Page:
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Building a digital athlete: Using AI to rewrite the playbook on NFL player safety

By Jennifer Langton, NFL senior vice president of health and safety innovation

Just as National Football League (NFL) players train and practice to constantly improve, the NFL continually seeks new ways to make the game safer for its players, and more exciting for fans. A key element of this effort is development of the Digital Athlete, a joint effort between the NFL and Amazon Web Services (AWS) that represents the next generation of player health and safety for the league.

The Digital Athlete uses artificial intelligence (AI) and machine learning (ML) to build a complete view of players' experience, which enables NFL teams to understand precisely what individual players need to stay healthy, recover quickly, and perform at their best. In time, the technology—which is being used across all 32 NFL clubs for the first time this past season—may be able to help predict and prevent injuries.

Building the right team

The NFL kicked off the Digital Athlete to help teams improve how they gathered information about and analyzed injury—a process that was previously siloed and time consuming. After conducting a roadshow to find the right partner to build the technology, the league ultimately teamed with AWS.

"AWS was the obvious choice given its best-in-class cloud technology capabilities and its unmatched ability to collect and make sense of large amounts of data," says Jennifer Langton, senior vice president of health and safety innovation at the NFL. "We are proud to work closely with AWS on technology that is transforming how NFL teams are approaching player health and safety."

Player data: A full picture from the field to the cloud

To build a complete view of players' experience, the Digital Athlete gathers data from a range of sources, including game day data from the Next Generation Stats System (NGS), which uses AWS to capture real-time location, speed, and acceleration data for every player, on every play, on every inch of the field.

It also draws data from video filmed during games and practices along with sensors around the stadium that record performance metrics from tracking devices embedded in players' equipment. AWS captures and combines player tracking data with other variables like weather, equipment, and play type (e.g., run, punt, etc.) for a dataset that represents a top-down picture of the player experience throughout the game.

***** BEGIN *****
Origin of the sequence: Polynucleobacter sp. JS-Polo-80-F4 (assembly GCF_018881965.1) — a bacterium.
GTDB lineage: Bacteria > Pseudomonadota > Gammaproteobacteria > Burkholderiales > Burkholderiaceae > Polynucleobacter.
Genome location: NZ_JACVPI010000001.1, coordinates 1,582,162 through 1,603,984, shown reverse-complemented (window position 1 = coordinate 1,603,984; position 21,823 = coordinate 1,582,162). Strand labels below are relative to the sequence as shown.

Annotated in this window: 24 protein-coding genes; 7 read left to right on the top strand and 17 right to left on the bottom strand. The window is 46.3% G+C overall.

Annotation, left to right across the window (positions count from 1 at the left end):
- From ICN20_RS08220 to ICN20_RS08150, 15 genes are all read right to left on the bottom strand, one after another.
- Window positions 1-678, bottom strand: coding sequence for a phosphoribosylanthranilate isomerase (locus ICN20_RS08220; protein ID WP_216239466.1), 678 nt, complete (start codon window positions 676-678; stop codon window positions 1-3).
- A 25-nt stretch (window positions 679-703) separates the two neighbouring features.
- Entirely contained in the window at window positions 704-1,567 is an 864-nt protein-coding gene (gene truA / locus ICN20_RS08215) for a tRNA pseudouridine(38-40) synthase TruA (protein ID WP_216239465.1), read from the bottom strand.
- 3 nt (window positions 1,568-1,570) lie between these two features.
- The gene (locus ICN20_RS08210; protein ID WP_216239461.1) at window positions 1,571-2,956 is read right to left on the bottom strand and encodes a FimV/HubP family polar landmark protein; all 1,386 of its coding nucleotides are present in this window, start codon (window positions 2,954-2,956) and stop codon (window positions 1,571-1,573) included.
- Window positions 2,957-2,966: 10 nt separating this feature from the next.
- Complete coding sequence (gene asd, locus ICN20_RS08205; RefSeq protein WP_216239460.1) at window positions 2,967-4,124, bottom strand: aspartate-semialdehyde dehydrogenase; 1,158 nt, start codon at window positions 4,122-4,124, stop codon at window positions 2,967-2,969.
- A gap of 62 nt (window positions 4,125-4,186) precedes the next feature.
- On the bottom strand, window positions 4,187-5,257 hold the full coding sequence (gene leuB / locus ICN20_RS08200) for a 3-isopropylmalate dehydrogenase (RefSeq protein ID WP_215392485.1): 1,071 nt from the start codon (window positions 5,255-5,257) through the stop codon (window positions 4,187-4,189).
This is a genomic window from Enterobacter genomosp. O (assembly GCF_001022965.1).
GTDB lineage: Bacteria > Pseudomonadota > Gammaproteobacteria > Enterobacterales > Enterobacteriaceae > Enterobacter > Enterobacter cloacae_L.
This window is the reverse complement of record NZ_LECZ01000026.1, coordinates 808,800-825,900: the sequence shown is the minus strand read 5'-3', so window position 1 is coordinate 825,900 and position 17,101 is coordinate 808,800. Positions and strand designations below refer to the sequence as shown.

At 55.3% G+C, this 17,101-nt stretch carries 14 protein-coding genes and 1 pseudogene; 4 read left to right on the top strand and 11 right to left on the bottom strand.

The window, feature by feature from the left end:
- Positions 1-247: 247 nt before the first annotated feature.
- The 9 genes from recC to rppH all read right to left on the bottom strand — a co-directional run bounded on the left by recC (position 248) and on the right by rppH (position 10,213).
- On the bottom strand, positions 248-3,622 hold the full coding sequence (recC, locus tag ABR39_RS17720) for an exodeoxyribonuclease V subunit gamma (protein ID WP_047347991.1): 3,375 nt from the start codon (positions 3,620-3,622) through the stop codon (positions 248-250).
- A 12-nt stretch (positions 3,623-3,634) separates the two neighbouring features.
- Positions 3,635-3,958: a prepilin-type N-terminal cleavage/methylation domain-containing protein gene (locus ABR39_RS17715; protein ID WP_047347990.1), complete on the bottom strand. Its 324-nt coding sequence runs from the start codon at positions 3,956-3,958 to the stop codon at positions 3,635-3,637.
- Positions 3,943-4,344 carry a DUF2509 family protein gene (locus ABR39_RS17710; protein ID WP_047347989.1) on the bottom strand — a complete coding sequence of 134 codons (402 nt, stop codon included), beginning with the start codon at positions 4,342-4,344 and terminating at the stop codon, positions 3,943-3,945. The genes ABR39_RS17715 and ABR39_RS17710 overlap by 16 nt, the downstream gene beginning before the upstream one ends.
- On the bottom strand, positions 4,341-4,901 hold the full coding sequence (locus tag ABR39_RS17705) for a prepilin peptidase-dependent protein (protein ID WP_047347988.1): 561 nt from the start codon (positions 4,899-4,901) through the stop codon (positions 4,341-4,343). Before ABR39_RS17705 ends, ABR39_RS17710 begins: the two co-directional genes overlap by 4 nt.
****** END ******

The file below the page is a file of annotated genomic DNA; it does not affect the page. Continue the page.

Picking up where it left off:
The Digital Athlete's AI- and ML-backed algorithms use these inputs to run millions of simulations of NFL games and specific in-game scenarios to inform teams which players are at the highest risk, insights that inform the development of personalized injury prevention, training, and recovery programs.

Training camp for AI

To harness the power of AI in driving the Digital Athlete, the first step was to teach the AI what to look for. Using ML techniques, the AI is taught to use computer vision to "see" visual information from game footage. To help track head impacts, for example, the Digital Athlete's AI was first taught to identify helmets by repeated exposure to and ingestion of images of helmets from all angles.

The AI was then taught to recognize helmet impacts and cross-reference visual information with NGS data to determine the players involved. With enough practice, the AI becomes exponentially faster and more reliable than humans at accurately identifying and classifying helmet collisions throughout the game and the season. This gives the Digital Athlete ample data to contextualize game footage and build datasets for running simulated in-game action—and removes the need for a manual injury tracking process that used to require days of work by club training and medical staff.